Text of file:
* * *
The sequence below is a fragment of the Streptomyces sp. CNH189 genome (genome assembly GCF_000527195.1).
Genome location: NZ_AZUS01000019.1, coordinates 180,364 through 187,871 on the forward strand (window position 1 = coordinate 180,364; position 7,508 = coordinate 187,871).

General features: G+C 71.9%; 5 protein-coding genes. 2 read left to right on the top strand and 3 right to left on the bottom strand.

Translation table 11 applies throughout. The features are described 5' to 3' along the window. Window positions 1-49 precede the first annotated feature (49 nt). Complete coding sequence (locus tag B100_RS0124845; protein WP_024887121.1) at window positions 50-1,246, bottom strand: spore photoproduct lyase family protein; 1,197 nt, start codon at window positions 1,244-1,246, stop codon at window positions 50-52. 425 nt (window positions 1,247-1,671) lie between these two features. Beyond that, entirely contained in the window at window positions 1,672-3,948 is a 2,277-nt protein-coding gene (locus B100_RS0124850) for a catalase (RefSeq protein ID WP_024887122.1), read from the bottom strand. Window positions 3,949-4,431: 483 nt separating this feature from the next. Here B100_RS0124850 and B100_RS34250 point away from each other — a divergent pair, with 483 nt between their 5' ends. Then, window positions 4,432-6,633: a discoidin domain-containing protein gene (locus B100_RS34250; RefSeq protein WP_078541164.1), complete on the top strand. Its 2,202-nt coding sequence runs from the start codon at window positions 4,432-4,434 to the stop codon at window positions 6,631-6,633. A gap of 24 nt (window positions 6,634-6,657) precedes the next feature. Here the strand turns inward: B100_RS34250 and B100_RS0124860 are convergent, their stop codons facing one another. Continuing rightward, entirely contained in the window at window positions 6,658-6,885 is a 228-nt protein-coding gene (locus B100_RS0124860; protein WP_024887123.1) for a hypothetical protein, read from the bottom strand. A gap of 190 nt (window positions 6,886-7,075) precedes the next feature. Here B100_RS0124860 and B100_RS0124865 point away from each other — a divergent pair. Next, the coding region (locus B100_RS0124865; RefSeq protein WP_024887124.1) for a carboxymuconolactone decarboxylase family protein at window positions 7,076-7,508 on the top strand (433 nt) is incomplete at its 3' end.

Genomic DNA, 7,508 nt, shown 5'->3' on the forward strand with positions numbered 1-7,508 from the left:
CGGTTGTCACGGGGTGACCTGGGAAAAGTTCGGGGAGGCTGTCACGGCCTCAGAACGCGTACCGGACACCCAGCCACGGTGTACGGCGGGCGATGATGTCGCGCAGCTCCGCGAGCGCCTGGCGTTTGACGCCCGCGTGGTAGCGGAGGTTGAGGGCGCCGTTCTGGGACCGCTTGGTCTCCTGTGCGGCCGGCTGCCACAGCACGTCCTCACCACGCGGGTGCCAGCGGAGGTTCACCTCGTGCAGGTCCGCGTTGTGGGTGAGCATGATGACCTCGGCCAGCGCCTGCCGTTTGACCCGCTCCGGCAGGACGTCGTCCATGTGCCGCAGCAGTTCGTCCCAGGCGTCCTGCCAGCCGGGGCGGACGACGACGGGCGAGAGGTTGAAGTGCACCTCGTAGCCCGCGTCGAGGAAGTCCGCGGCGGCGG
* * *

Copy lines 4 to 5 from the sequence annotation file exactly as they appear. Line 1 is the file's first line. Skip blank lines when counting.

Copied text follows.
Translation table 11 applies throughout. The features are described 5' to 3' along the window. Window positions 1-49 precede the first annotated feature (49 nt). Complete coding sequence (locus tag B100_RS0124845; protein WP_024887121.1) at window positions 50-1,246, bottom strand: spore photoproduct lyase family protein; 1,197 nt, start codon at window positions 1,244-1,246, stop codon at window positions 50-52. 425 nt (window positions 1,247-1,671) lie between these two features. Beyond that, entirely contained in the window at window positions 1,672-3,948 is a 2,277-nt protein-coding gene (locus B100_RS0124850) for a catalase (RefSeq protein ID WP_024887122.1), read from the bottom strand. Window positions 3,949-4,431: 483 nt separating this feature from the next. Here B100_RS0124850 and B100_RS34250 point away from each other — a divergent pair, with 483 nt between their 5' ends. Then, window positions 4,432-6,633: a discoidin domain-containing protein gene (locus B100_RS34250; RefSeq protein WP_078541164.1), complete on the top strand. Its 2,202-nt coding sequence runs from the start codon at window positions 4,432-4,434 to the stop codon at window positions 6,631-6,633. A gap of 24 nt (window positions 6,634-6,657) precedes the next feature. Here the strand turns inward: B100_RS34250 and B100_RS0124860 are convergent, their stop codons facing one another. Continuing rightward, entirely contained in the window at window positions 6,658-6,885 is a 228-nt protein-coding gene (locus B100_RS0124860; protein WP_024887123.1) for a hypothetical protein, read from the bottom strand. A gap of 190 nt (window positions 6,886-7,075) precedes the next feature. Here B100_RS0124860 and B100_RS0124865 point away from each other — a divergent pair. Next, the coding region (locus B100_RS0124865; RefSeq protein WP_024887124.1) for a carboxymuconolactone decarboxylase family protein at window positions 7,076-7,508 on the top strand (433 nt) is incomplete at its 3' end.

Genomic DNA, 7,508 nt, shown 5'->3' on the forward strand with positions numbered 1-7,508 from the left: